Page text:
Allies and Morrison discuss the challenges of re-working an industrial past for the tenants of the future.
Architect Jason Syrett of Allies and Morrison, the same practice tasked with the Wood Wharf masterplan, took cues from the site’s history as a thriving, working dock to inspire his vision for 15 and 20 Water Street. The two buildings are, in many ways important within the masterplan, as they announce the intention and set the scene for the Wood Wharf community. Syrett describes the two buildings as gatehouses as they’re the first two buildings perceived when crossing the bridge from Canary Wharf. With that in mind, Allies and Morrison used materials to reflect the shift in character and feeling, while also connecting past with present.
“This was once a bustling dockside community with people loading and off loading onto ships and railways. The modern working environment has moved away from that industrial scale to a new industry where technological skills and creative design, engineering and even creative financial services are the new engines of London.”
In order to achieve the transition, these new buildings employ brick and masonry materials, as well as colour. The silver and grey of Canary Wharf is traded for palette-warming red brick and warehouse-like spaces with a slightly industrial feel which are designed to attract a mixed community of businesses integrated with residential and retail space.
On a practical basis, that translates to smaller floor plates with a flexible open plan environment to accommodate smaller scaling businesses that may take only one floor or part of one floor, rather than big trading floors and multi level offices.
“20 Water Street is designed for denser occupation than the traditional Canary Wharf office towers, with more ventilation, data, and power. It really represents the way people work nowadays.”
But, that intensity demands balance, which is why the team at Allies and Morrison has used balconies and roof gardens on each of the buildings to provide breakout and connect the buildings at many levels to outside spaces. With shops at the ground floor, balconies and roof terraces, Allies and Morrison’s goal was to unite the office space with the wider environment. The development’s engagement with the waterscape keeps the surroundings and the history of Wood Wharf relevant.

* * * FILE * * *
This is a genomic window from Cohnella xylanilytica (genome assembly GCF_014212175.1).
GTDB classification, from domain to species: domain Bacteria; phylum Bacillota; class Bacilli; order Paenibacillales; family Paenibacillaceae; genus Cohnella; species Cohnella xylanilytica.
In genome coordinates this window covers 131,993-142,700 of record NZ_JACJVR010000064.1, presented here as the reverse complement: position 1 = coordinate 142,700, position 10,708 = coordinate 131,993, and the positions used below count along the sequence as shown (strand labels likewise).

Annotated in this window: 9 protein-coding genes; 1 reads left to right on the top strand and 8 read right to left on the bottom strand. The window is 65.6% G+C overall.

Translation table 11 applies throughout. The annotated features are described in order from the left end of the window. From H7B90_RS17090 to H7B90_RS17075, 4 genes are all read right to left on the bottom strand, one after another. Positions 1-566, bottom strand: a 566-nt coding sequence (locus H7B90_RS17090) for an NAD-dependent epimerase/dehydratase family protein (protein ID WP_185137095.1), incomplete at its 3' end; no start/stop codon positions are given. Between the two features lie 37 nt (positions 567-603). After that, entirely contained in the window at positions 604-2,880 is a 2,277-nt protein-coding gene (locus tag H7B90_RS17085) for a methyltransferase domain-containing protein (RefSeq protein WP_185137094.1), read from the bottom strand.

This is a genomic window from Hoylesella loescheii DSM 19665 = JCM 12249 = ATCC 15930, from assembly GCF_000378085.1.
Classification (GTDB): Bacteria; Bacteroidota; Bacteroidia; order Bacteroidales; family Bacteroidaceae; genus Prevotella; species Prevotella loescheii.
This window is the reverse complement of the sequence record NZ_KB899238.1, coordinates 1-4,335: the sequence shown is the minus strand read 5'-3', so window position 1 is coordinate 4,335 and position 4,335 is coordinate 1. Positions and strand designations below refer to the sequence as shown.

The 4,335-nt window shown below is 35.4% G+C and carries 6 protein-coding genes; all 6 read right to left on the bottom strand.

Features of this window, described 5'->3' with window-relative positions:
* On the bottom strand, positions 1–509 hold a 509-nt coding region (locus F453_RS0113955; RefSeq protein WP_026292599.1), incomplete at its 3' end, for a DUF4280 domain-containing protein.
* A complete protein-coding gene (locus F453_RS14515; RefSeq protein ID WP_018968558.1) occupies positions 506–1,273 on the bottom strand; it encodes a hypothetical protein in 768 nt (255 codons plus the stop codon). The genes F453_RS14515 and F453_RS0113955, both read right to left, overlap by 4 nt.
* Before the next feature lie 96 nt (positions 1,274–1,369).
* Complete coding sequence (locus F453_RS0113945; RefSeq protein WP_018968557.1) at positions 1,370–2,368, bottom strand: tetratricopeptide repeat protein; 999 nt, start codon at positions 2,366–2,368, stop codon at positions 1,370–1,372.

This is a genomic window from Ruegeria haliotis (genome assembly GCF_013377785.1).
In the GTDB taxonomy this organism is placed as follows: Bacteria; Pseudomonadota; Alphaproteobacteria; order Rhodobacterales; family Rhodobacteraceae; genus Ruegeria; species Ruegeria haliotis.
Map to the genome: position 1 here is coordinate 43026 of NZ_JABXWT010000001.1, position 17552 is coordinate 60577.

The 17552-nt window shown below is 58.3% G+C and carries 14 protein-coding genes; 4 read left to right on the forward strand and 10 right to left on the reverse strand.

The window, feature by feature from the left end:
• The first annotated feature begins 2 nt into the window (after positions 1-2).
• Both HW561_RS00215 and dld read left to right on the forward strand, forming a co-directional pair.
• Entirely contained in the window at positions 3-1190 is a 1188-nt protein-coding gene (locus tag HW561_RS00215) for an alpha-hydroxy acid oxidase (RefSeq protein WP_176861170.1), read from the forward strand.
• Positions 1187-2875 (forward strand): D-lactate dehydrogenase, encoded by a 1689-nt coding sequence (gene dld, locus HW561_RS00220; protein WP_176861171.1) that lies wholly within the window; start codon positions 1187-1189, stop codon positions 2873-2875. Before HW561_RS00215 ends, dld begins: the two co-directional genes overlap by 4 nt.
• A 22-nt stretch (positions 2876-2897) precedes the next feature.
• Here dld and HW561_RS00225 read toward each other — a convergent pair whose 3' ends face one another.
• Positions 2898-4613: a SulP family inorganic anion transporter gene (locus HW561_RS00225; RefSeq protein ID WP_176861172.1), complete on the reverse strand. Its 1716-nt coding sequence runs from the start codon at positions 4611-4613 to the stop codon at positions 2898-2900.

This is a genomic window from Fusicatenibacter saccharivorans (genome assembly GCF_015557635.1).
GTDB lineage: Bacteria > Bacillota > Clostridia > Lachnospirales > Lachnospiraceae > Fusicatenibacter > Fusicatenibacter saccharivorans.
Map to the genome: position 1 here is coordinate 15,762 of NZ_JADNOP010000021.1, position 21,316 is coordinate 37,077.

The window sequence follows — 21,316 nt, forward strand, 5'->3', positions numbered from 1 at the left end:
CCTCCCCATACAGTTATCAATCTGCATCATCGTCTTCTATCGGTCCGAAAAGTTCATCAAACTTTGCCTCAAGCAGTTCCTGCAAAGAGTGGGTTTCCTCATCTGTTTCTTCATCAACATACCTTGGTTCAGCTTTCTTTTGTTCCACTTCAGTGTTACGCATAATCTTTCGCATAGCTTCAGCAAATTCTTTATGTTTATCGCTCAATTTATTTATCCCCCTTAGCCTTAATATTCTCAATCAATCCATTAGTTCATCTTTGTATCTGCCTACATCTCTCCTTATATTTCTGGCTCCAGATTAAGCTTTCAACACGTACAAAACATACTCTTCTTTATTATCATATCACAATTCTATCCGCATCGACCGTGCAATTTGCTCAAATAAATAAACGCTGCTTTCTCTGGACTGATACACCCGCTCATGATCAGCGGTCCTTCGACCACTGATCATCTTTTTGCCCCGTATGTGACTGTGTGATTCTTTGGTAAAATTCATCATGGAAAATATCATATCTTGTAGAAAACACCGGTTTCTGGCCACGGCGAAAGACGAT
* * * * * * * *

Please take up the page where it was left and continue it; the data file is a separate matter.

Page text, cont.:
“Across the masterplan, we worked to keep people engaged with the water edge, rather than raised above it, to connect them with the docks.
Allowing the buildings to face the water, building them with materials that feel significant and providing for houseboat moorings are all things that enhance rather than take away from the waterscape. The other thing is the way in which we name and brand the place, the parks, the streets to connect the history. These things help evoke memories.”
While Syrett’s design respects the past, his approach focuses on flexibility for a series of future scenarios, making use of interchangeable core components, such as toilets that can be added or removed, as well as flexible structure and services that allow the occupiers to create larger or smaller spaces and allowing for mixed use buildings or potential conversions of office space into hotel or even residential use.
“Whether everyone will be working on their laptops, tablets, or VR devices in cafés in the future, we don’t know, but we’re trying to evolve a piece of city for them to come together. 15 Water Street is a really good example of that synergy – the hotel, health club, and the co-work space. Hotels and offices sharing the same lobby is very unusual, but many hotel lobbies feel like co-work spaces or offices and vice versa. So we have tried to future proof the buildings by allowing for flexibility in the way spaces are used.”
For Syrett, the best way to honour and preserve history is through people, blending the edges of Canary Wharf into the remaining community of those who used to live and work on the island.
“If you talk to people in the area, many of their family histories go back to working on the docks. We can communicate that through artwork and street names and integrating affordable housing. We can create a place that links the past to the present and shapes a future that’s inclusive with things like small businesses run by local people, say, a bagel shop or coffee house to serve startups. Invite them in with affordable rents and support the little guys to help feed the big guys.”
Interview by Amy Guttman